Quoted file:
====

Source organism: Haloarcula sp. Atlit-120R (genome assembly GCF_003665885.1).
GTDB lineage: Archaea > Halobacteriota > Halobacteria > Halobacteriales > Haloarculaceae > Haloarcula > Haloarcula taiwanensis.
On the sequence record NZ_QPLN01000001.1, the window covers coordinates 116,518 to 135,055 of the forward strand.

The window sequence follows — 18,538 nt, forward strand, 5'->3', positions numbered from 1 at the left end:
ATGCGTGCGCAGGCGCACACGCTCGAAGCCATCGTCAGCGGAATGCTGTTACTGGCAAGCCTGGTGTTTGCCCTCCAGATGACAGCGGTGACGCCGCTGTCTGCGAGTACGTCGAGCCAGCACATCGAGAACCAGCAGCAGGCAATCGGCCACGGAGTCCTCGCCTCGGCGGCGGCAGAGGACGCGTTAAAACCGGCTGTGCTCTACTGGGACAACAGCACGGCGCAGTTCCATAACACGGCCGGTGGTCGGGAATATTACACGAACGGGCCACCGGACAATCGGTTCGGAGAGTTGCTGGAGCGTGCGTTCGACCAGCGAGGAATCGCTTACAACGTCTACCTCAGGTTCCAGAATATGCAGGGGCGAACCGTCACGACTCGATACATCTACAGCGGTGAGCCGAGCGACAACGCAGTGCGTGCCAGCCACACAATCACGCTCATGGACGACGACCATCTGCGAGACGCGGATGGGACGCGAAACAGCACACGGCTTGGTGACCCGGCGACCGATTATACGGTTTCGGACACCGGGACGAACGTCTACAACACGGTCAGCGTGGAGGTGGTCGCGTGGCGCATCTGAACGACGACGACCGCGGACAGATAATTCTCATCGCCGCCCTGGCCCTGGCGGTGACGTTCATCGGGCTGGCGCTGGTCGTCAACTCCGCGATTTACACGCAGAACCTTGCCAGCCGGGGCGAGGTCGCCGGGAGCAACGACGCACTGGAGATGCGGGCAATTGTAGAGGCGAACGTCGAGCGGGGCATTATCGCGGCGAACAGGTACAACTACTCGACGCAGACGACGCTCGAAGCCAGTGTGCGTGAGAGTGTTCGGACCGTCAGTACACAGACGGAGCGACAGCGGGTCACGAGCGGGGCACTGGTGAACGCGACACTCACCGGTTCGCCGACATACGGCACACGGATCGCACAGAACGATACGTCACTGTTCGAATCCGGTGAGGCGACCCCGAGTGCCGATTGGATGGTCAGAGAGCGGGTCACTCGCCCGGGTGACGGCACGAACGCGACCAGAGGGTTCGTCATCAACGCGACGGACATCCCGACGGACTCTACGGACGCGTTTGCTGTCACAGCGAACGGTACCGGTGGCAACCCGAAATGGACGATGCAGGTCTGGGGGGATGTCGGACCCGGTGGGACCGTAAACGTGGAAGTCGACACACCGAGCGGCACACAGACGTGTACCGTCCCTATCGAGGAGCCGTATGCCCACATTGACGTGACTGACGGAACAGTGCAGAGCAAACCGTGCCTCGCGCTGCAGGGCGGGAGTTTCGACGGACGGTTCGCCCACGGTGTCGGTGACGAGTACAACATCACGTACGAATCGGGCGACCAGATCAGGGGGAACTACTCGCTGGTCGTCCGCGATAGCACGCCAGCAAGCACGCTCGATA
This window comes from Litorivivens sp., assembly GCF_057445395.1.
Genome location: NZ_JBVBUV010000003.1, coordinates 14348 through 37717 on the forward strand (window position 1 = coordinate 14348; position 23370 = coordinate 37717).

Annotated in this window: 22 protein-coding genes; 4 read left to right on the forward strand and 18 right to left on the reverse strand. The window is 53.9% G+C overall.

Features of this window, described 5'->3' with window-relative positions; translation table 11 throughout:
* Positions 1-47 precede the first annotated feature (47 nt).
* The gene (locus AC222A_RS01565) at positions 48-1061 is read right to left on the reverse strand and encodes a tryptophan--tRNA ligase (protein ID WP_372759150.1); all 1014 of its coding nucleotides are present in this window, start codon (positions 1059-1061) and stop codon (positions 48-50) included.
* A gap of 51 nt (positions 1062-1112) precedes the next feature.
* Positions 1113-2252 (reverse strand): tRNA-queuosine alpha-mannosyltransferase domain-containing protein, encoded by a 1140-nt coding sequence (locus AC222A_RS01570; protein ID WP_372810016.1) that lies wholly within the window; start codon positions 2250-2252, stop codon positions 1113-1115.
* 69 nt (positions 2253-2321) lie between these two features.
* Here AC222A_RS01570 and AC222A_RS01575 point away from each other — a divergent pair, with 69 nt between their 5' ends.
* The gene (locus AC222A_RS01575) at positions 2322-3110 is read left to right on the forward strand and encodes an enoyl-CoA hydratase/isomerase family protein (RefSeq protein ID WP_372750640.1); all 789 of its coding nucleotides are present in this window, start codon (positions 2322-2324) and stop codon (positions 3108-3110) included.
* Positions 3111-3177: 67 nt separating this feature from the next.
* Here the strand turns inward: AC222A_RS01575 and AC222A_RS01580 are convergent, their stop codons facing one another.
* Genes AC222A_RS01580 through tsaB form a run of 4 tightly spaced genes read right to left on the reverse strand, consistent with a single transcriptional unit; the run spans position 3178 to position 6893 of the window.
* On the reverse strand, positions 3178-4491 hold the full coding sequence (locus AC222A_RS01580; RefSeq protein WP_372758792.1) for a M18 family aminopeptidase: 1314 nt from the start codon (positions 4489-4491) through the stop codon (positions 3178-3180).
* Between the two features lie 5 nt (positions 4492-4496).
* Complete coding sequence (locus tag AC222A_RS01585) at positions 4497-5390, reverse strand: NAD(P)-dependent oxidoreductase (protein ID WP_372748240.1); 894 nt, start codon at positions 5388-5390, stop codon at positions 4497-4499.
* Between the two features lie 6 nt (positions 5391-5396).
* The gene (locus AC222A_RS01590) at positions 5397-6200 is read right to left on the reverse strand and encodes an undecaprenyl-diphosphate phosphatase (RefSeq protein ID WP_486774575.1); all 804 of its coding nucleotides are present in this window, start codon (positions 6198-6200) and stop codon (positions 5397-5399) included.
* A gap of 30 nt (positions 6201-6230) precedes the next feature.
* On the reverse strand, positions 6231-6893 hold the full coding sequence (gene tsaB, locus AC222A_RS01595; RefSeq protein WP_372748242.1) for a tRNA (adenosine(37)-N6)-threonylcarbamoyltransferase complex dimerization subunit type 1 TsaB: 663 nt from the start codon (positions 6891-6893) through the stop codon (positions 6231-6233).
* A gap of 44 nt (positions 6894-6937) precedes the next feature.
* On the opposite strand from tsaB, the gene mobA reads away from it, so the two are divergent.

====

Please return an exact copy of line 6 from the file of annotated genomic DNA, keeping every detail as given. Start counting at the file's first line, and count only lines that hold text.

This window comes from Litorivivens sp., assembly GCF_057445395.1.